The Unforgettable Tailor by Moroni in the Gallery of my Mind
The Taylor by Moroni
There are a few paintings that you never forget. Paintings that evoke so strong an emotional response that they automatically hang themselves on a wall of a room in the labyrinth of your mind. And when that painting or it’s painter comes up in some fashion, the light goes on in that room and there you are gazing at it again in your mind’s eye. The Tailor by Giovanni Battista Moroni is one such painting in my impressive and highly private collection and if it isn’t in yours just yet, it surely will be when you see it at the forthcoming Royal Academy exhibition on this unjustly neglected artist on 25th October 2014.
Giovanni Battista Moroni’s portrait is the first known depiction of someone undertaking manual labour. He’s standing upright but his head is slightly bent down to work with scissors on a black cloth that contrasts with his colourful costume. With only a slight effort he looks up and straight into your eyes but just for a moment, and then he raises the scissors and slices the black cloth. A moment in the life of a handsome tailor from a small town in North Italy… a moment long gone.
How could an artist like Giovanni Battista Moroni be so obscure? Sometimes known as the poor man’s Titian (some of his paintings were wrongly attributed to Titian), he was completely overlooked by Vasari who chronicled the most famous artists of the time. Perhaps it was because he was in the wrong place at the wrong time. There was no great court at Bergamo and internecine strife drove him even further into the provinces, where he painted intellectuals, professionals, artisans and… The Tailor.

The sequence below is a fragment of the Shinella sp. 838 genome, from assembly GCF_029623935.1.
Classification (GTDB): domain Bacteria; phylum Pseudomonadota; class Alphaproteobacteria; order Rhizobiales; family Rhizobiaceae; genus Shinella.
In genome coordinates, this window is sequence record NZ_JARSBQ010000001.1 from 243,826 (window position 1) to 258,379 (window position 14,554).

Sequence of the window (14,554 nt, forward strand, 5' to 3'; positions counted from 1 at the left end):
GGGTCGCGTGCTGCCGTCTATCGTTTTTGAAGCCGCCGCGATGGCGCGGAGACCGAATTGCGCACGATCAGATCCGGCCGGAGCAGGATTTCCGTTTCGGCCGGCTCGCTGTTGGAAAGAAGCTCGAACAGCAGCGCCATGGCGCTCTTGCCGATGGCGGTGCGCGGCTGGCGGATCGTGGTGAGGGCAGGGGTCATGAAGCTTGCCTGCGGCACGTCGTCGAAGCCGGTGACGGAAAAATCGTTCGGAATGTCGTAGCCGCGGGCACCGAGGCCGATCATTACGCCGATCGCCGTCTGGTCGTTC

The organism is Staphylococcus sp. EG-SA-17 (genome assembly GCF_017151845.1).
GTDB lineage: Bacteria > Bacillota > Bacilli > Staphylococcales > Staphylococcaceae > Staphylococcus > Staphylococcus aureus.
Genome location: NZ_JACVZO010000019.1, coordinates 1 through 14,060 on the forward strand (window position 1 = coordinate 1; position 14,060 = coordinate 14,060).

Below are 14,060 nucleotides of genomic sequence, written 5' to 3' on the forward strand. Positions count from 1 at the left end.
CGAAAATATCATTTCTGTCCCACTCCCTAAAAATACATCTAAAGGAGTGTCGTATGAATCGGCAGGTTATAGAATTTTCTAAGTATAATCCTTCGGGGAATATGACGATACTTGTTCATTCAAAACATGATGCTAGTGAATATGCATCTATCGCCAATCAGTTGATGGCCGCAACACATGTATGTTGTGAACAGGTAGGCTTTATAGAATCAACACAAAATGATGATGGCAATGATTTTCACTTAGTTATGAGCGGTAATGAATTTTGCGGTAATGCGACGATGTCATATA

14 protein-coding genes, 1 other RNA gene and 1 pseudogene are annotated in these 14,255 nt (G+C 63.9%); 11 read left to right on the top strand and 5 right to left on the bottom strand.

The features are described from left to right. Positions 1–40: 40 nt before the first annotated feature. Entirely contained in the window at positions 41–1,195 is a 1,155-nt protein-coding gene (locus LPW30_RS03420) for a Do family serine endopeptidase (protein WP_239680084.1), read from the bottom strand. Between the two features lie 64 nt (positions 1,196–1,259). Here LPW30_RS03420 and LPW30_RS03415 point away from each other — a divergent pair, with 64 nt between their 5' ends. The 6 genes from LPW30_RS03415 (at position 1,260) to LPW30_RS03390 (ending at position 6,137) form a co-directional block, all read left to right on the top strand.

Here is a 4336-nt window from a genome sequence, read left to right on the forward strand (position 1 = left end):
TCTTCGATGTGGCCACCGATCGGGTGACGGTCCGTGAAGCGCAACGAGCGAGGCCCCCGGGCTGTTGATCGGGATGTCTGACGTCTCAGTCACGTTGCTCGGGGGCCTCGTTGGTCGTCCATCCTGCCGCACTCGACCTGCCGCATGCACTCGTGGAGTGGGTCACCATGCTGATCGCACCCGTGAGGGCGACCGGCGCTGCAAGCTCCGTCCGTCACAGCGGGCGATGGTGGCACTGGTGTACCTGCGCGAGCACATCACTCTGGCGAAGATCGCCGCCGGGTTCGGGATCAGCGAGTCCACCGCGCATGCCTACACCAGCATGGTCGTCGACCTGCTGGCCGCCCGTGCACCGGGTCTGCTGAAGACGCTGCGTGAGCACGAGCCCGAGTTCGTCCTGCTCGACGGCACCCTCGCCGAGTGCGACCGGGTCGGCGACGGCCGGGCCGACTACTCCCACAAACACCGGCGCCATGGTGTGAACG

this exhibition is a long overdue celebration of an artist ahead of his time and ripe for rediscovery
The Royal Academy of Arts presents the first comprehensive survey of Moroni’s work to be held in the UK. After 400 years The Tailor and 39 other great masterpieces will finally establish Giovanni Battista Moroni’s reputation as an exceptional painter and a master of the Renaissance.
The exhibition at the Royal Academy of Arts runs until 25th January 2015. The exhibition is accompanied by a fully illustrated and scholarly catalogue with contributions from Simone Facchinetti and Arturo Galansino.
GIOVANNI BATTISTA MORONI
by Simone Facchinetti and Arturo Galantine
published Royal Academy of Arts, London, RRP £29.95
This handsome catalogue encompasses Moronis entire career. It includes Moroni’s portraits of all formats and styles, demonstrating not just his brilliance at capturing the elegance of his sitters and the fashions of the time, but also showing the artists realistic representation of Bergamos society, which later became a model for Caravaggio. In addition to his portraits, the volume includes many of Moronis religious paintings, themselves often incorporating highly accomplished likenesses of their patrons, once again showing the striking psychological insight for which Moroni is acclaimed.
Arturo Galansino is curator at the Royal Academy of Arts, London. Simone Facchinetti is curator at the Museo Diocesano in Bergamo.
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